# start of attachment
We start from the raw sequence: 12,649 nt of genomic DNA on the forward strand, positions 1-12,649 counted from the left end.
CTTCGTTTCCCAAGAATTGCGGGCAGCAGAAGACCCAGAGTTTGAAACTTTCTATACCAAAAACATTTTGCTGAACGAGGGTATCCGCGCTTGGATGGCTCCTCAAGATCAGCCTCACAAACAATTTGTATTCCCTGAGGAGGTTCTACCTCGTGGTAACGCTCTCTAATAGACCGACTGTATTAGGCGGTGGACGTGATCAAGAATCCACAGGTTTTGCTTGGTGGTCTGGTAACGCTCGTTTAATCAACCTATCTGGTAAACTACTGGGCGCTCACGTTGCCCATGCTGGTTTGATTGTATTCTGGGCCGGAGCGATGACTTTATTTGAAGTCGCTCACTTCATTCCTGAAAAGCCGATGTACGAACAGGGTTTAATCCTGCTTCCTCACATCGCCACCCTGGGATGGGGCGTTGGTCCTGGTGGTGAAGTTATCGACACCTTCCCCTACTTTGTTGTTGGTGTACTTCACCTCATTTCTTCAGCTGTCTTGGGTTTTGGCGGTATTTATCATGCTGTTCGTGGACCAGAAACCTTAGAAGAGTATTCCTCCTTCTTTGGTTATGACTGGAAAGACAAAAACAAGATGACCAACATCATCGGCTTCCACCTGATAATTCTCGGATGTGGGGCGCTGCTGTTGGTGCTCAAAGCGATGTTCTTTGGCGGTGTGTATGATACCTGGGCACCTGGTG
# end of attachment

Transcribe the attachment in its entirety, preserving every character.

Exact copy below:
We start from the raw sequence: 12,649 nt of genomic DNA on the forward strand, positions 1-12,649 counted from the left end.
CTTCGTTTCCCAAGAATTGCGGGCAGCAGAAGACCCAGAGTTTGAAACTTTCTATACCAAAAACATTTTGCTGAACGAGGGTATCCGCGCTTGGATGGCTCCTCAAGATCAGCCTCACAAACAATTTGTATTCCCTGAGGAGGTTCTACCTCGTGGTAACGCTCTCTAATAGACCGACTGTATTAGGCGGTGGACGTGATCAAGAATCCACAGGTTTTGCTTGGTGGTCTGGTAACGCTCGTTTAATCAACCTATCTGGTAAACTACTGGGCGCTCACGTTGCCCATGCTGGTTTGATTGTATTCTGGGCCGGAGCGATGACTTTATTTGAAGTCGCTCACTTCATTCCTGAAAAGCCGATGTACGAACAGGGTTTAATCCTGCTTCCTCACATCGCCACCCTGGGATGGGGCGTTGGTCCTGGTGGTGAAGTTATCGACACCTTCCCCTACTTTGTTGTTGGTGTACTTCACCTCATTTCTTCAGCTGTCTTGGGTTTTGGCGGTATTTATCATGCTGTTCGTGGACCAGAAACCTTAGAAGAGTATTCCTCCTTCTTTGGTTATGACTGGAAAGACAAAAACAAGATGACCAACATCATCGGCTTCCACCTGATAATTCTCGGATGTGGGGCGCTGCTGTTGGTGCTCAAAGCGATGTTCTTTGGCGGTGTGTATGATACCTGGGCACCTGGTG